Five Questions with Kean Soo


Cartoonist Kean Soo spoke to us about what he’s reading, how he approaches creating comics and March Grand Prix: The Fast and The Furriest. You can catch Soo in St. Catharines for a free event with fellow comics creator, Michael DeForge!

IFOA:  What drew you to writing about March Hare and his pals?

Kean Soo: The story actually started well over a decade ago! Someone I knew had started filming a documentary about illegal street racing in Hong Kong, and I was absolutely fascinated by the idea.

I sat down and wrote an angsty story that was geared more towards a younger audience or older audience, but the story never really came together in a satisfying way for me. So I tucked it away into the far recesses of my hard drive and never gave it a second thought.

Flash forward about 10 years later, and I was in a Sanrio store in Los Angeles with a friend and his son, and watching this three-year old tearing around the store with his toy car in one hand and a plush penguin in the other, just set my brain off in all directions. So I dusted off that old story, dropped in cute anthropomorphic characters, and I was off to the races!

It was great writing this story for younger readers, because I was able to tap into all the things I loved at that age—Richard Scarry, the Incredible Cross-Sections books, racing cars…it was incredibly fun!

IFOA:  Did you have to do research on race car driving for the comic?

Soo: I did! Luckily, I’ve been an on-again, off-again racing nut, and while I soo-kean-march-grand-prix-the-race-at-harewoodwas writing March Grand Prix, some amazing documentaries (Senna, Truth in 24) had come out right around that time that really informed the stories I was writing.

The race in the first book, The Race at Harewood, is loosely based around the Monaco Grand Prix, and the third book, The Great Desert Rally, was based on the original Paris-Dakar rallies.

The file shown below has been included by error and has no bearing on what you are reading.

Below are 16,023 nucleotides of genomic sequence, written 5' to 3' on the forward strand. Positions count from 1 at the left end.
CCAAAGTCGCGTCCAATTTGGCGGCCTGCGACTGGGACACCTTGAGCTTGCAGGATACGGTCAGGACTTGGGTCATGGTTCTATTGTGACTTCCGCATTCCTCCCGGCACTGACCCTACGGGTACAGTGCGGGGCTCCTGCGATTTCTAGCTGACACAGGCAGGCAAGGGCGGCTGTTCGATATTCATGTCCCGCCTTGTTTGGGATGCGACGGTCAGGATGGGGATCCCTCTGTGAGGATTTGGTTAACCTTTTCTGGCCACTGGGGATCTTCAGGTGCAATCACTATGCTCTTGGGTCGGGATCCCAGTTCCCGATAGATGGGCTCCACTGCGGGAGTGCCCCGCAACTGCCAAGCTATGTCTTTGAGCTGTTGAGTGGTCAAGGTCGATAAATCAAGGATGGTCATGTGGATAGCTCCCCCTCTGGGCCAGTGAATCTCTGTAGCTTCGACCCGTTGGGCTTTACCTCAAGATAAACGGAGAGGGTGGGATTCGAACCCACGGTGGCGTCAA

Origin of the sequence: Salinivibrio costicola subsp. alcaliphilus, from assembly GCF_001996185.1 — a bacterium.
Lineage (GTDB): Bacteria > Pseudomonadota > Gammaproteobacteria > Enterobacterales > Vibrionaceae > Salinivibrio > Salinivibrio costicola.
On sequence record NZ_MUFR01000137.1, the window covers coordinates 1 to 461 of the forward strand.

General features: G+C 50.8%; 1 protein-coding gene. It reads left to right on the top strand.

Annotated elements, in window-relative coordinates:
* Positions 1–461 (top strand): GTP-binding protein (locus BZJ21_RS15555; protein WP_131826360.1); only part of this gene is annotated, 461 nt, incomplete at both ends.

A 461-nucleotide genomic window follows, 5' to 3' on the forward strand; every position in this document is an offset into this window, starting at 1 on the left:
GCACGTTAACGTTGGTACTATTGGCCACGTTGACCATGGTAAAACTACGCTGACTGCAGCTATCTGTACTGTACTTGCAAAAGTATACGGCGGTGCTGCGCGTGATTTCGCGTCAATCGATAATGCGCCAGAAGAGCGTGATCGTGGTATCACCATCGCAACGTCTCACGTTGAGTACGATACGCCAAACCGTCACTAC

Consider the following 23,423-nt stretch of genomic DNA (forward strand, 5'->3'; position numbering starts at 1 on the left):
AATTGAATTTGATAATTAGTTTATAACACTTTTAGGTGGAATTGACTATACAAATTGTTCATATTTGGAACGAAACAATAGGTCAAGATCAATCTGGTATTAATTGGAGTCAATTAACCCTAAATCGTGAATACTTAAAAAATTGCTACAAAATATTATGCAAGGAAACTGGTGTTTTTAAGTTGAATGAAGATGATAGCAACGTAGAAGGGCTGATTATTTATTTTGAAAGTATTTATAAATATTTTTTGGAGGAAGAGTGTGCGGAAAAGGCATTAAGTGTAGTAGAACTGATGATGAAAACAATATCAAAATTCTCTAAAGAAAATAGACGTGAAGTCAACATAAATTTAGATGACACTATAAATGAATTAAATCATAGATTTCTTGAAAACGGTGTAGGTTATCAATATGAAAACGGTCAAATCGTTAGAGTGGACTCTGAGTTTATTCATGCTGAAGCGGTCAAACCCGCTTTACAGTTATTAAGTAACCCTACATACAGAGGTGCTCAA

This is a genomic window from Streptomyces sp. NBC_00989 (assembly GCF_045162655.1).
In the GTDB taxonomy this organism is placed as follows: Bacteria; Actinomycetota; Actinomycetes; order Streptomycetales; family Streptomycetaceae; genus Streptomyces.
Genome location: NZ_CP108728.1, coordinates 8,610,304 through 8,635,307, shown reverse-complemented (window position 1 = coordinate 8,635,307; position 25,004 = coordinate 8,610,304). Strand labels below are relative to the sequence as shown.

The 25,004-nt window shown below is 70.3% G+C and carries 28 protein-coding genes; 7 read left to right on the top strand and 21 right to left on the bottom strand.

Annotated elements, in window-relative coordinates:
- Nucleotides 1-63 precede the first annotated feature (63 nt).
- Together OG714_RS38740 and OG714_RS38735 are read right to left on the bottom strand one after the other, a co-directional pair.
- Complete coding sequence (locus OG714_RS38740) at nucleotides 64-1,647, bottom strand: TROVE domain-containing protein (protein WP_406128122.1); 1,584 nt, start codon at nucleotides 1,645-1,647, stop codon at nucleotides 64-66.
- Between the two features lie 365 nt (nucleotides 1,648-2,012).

IFOA:  When you start creating a comic, what comes to you first? The words or the visuals?

Soo: When I’m first starting out, it’s usually a mix of both words and visuals. I always start with the characters, so when I’m working in my sketchbook, I’ll be scribbling long hand notes about the characters and story in the margins while I draw and sketch out the characters and their designs.

But once I have the ideas for the characters and story, I’ll write the whole thing out as a prose piece, like a very detailed short story. Once that’s been refined, then I’ll dive into drawing the thing.

IFOA:  What are you working on next?

Soo: I’ve been working on a couple of things, but right now, I’m working on a fantasy. younger audience graphic novel based loosely on Chinese myths, and set in the modern day. Kind of a modern day Chinese Little Mermaid. There will be shapeshifters, kung fu ghosts, and smartphones!

IFOA:  What are you reading now?

Soo:  I’ve actually been reading a lot of science fiction and fantasy short fiction lately. Short story collections like Ken Liu’s The Paper Menagerie and Other Stories and Ted Chiang’s Stories of Your Life and Others have been fantastic, but I’ve also been digging through lot of online short fiction, like Hungry Daughters of Starving Mothers by Alyssa Wong, Seasons of Glass and Iron by Amal El-Mohtar, and Auspicium Melioris Aevi by JY Yang. All great stuff!

soo-keanKean Soo was born in the United Kingdom, raised in Hong Kong, trained as an electrical engineer in Canada, and currently writes and draws comics in Toronto. A former assistant editor and contributor to the Harvey Award-winning FLIGHT comics anthology, Kean wrote and illustrated the Jellaby series of graphic novels, which was nominated for an Eisner Award and won the Joe Shuster Award for Best Comic for Kids in 2009. Kean’s latest series of graphic novels, March Grand Prix, was published in 2015 by Capstone Books.

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